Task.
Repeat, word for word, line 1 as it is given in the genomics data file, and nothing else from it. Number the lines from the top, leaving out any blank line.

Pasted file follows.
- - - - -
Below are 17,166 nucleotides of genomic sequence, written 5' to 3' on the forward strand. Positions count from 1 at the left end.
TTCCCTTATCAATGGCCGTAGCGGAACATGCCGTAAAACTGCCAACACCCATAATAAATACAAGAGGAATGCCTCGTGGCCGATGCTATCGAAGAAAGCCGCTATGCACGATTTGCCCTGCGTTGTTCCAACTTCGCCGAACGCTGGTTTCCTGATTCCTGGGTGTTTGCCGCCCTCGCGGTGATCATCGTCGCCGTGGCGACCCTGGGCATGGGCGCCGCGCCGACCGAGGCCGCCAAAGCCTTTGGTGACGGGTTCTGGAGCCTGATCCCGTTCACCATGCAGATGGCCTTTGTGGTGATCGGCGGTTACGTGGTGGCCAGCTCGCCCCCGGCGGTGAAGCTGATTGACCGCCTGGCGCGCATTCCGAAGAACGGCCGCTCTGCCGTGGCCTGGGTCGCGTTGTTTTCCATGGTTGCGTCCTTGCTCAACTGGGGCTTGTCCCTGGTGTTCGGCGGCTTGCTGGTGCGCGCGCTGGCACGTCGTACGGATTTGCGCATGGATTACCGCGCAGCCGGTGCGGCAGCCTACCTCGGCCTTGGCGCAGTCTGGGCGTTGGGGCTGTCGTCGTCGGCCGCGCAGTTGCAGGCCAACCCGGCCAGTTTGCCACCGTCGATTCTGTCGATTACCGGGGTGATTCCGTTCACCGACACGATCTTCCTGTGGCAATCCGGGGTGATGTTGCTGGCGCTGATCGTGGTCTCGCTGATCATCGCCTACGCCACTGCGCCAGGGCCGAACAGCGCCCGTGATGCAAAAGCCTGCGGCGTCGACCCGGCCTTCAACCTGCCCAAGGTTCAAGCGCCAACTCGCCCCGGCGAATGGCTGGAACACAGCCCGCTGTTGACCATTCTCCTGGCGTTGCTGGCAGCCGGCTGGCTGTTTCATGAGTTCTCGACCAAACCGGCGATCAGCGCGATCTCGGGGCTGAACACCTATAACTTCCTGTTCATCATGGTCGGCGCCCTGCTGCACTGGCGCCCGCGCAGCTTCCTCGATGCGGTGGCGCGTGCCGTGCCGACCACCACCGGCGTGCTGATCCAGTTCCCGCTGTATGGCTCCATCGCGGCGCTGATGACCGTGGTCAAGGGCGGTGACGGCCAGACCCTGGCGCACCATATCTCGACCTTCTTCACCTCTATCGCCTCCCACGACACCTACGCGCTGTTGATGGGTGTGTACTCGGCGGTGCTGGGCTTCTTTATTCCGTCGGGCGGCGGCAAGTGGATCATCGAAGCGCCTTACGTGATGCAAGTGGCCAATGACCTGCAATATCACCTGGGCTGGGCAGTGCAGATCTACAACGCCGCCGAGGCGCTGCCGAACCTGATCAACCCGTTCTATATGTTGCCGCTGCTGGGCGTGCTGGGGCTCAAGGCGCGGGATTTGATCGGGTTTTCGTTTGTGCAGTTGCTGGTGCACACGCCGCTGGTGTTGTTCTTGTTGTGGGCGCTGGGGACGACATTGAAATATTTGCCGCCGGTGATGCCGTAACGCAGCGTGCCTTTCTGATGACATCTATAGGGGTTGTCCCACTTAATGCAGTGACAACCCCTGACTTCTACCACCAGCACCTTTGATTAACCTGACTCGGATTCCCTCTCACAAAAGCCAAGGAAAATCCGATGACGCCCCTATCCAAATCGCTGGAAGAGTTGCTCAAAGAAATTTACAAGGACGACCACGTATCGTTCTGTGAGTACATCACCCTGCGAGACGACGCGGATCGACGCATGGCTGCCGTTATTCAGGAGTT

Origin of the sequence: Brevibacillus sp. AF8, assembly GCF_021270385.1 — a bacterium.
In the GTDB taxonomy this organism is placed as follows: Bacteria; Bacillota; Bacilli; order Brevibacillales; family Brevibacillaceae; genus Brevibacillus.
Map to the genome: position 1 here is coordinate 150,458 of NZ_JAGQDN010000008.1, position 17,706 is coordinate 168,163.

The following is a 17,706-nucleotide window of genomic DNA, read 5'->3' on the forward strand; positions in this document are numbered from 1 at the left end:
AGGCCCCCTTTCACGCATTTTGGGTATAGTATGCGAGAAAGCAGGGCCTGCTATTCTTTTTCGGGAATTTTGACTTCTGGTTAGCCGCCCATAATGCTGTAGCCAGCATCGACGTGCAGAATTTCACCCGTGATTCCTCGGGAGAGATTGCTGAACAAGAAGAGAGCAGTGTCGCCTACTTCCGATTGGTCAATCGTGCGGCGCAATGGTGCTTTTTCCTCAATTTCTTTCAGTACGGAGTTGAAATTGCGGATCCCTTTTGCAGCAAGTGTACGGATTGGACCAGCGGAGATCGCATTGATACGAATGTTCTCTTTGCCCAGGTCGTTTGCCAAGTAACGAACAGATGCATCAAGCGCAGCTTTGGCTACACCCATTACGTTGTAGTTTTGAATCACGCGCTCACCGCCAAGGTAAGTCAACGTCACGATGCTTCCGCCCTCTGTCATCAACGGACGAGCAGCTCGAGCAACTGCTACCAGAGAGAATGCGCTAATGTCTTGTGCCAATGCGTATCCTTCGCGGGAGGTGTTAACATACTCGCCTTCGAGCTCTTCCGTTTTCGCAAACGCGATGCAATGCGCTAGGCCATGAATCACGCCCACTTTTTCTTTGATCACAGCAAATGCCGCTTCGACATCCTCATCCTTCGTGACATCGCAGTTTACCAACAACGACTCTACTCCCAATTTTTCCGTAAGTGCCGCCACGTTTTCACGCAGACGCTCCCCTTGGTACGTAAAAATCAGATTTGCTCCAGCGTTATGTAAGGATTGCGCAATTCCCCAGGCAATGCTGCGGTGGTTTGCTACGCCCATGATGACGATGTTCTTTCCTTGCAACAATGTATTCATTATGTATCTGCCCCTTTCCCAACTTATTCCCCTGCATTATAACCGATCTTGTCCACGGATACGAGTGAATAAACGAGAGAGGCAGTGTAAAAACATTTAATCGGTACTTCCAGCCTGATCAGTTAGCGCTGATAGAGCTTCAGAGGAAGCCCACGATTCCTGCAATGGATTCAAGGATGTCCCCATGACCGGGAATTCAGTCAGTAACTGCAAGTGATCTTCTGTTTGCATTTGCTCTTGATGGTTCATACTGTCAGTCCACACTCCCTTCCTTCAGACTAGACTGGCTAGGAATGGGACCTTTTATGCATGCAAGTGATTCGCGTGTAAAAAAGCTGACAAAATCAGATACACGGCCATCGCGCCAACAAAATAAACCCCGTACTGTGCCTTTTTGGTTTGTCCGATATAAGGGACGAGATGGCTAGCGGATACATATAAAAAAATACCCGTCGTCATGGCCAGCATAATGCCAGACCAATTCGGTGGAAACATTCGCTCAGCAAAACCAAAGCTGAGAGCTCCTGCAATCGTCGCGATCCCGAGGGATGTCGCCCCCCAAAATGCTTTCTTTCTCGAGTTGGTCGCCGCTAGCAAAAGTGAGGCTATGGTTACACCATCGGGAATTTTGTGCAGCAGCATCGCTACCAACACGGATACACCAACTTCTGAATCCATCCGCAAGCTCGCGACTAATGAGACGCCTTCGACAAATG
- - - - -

Below are 17,166 nucleotides of genomic sequence, written 5' to 3' on the forward strand. Positions count from 1 at the left end.